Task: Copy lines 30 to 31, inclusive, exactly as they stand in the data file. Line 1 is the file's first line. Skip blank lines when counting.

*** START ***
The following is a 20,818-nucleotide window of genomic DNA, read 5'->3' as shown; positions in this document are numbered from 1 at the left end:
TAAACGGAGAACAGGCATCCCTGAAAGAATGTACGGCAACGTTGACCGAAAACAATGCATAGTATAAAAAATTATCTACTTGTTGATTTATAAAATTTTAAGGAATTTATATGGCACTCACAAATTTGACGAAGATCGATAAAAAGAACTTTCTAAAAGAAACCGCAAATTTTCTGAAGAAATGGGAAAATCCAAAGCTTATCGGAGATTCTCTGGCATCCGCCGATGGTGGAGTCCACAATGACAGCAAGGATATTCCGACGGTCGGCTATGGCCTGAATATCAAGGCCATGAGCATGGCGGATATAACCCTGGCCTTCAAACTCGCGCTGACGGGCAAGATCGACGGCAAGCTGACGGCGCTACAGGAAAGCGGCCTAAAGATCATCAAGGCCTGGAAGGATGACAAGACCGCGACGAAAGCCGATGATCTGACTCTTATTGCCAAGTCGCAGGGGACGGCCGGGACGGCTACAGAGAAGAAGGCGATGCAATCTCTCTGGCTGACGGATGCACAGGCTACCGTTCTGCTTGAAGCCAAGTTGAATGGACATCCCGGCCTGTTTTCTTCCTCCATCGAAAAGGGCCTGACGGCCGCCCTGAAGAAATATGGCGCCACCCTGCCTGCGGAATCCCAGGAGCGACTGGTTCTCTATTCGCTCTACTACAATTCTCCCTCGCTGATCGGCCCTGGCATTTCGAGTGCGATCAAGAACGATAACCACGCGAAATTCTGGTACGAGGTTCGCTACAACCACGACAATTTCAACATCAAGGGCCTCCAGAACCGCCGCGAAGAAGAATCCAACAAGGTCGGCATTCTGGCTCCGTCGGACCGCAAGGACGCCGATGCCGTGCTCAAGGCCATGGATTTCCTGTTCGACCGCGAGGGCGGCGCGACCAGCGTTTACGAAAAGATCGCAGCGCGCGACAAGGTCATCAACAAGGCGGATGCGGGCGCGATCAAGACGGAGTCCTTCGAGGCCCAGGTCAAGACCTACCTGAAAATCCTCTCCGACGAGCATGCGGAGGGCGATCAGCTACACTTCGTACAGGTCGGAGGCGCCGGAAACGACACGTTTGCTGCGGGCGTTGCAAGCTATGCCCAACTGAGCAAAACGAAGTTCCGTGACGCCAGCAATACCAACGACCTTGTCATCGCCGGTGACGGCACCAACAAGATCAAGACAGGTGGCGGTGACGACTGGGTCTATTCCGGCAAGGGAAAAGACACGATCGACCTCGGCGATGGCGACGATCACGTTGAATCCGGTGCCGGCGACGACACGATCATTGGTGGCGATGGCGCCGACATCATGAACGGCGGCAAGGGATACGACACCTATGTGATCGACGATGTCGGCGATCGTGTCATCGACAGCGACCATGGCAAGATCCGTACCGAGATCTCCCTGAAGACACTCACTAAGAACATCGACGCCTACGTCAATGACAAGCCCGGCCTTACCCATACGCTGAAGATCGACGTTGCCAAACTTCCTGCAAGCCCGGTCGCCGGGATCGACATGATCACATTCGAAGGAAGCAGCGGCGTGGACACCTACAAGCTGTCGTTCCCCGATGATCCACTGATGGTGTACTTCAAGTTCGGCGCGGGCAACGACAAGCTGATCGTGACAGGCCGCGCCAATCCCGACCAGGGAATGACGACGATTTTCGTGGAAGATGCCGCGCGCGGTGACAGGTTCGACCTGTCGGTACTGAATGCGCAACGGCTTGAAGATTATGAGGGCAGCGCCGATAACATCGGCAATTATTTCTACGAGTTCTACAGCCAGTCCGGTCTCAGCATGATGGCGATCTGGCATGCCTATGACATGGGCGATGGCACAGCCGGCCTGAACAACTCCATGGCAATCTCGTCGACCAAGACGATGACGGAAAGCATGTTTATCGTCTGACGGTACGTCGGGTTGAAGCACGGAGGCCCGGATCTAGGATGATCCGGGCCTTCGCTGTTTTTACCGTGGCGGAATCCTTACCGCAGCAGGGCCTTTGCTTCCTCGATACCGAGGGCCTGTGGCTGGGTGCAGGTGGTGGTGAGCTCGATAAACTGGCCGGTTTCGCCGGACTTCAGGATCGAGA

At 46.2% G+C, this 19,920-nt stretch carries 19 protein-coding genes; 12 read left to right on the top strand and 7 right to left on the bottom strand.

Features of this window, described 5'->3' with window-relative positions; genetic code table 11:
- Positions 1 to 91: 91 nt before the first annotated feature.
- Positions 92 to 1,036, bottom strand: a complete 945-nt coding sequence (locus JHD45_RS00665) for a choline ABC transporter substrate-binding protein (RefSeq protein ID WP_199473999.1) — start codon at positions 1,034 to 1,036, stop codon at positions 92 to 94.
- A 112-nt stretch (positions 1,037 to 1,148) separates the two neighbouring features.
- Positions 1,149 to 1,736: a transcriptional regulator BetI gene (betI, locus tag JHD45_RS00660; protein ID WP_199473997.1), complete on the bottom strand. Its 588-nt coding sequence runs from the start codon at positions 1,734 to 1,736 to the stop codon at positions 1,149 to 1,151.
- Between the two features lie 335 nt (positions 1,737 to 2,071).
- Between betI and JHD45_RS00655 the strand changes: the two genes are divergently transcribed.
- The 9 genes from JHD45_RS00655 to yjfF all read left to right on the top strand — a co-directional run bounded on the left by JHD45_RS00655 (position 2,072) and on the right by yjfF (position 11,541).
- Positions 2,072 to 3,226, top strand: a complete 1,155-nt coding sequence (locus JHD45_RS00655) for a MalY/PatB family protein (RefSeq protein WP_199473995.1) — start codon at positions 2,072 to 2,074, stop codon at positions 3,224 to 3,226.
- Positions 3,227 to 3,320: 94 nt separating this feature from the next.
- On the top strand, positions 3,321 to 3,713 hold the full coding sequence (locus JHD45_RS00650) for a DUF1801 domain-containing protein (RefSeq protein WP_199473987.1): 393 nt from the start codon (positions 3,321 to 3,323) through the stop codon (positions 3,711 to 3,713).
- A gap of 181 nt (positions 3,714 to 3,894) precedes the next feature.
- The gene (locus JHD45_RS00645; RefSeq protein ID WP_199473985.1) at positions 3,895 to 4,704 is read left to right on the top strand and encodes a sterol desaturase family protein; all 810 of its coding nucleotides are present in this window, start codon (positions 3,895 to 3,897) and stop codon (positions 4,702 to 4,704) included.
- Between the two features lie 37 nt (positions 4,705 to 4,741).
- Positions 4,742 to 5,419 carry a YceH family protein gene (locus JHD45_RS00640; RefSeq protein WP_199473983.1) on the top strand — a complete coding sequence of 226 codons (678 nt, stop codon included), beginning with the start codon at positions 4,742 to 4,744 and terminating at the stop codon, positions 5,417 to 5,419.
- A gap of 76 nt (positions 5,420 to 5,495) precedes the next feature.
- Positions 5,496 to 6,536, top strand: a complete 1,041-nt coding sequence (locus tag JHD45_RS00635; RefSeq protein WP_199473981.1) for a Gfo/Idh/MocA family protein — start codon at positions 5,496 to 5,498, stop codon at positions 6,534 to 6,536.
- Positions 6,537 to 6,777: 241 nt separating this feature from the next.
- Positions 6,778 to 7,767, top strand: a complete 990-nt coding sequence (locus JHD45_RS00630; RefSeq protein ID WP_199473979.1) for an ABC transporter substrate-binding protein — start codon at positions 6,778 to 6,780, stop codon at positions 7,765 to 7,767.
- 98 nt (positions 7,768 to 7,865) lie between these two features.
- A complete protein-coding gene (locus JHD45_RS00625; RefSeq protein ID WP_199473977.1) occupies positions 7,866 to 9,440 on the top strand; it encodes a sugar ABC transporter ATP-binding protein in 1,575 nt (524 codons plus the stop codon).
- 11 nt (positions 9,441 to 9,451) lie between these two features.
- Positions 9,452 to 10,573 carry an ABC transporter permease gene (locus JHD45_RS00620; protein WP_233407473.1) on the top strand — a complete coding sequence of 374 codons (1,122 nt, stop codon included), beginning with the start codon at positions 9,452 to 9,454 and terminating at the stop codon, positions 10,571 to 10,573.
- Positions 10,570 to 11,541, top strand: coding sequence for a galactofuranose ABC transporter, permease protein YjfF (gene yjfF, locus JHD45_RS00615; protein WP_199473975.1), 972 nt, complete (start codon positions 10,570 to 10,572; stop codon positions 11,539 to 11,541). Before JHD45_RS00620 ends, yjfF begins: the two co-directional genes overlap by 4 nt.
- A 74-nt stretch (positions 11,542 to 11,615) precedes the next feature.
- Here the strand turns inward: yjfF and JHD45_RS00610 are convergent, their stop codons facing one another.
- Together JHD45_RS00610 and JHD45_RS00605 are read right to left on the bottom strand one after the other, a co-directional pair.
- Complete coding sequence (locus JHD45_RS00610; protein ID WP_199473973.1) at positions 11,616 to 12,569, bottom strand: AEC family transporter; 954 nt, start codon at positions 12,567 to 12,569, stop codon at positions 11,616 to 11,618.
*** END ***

- Together JHD45_RS00610 and JHD45_RS00605 are read right to left on the bottom strand one after the other, a co-directional pair.
- Complete coding sequence (locus JHD45_RS00610; protein ID WP_199473973.1) at positions 11,616 to 12,569, bottom strand: AEC family transporter; 954 nt, start codon at positions 12,567 to 12,569, stop codon at positions 11,616 to 11,618.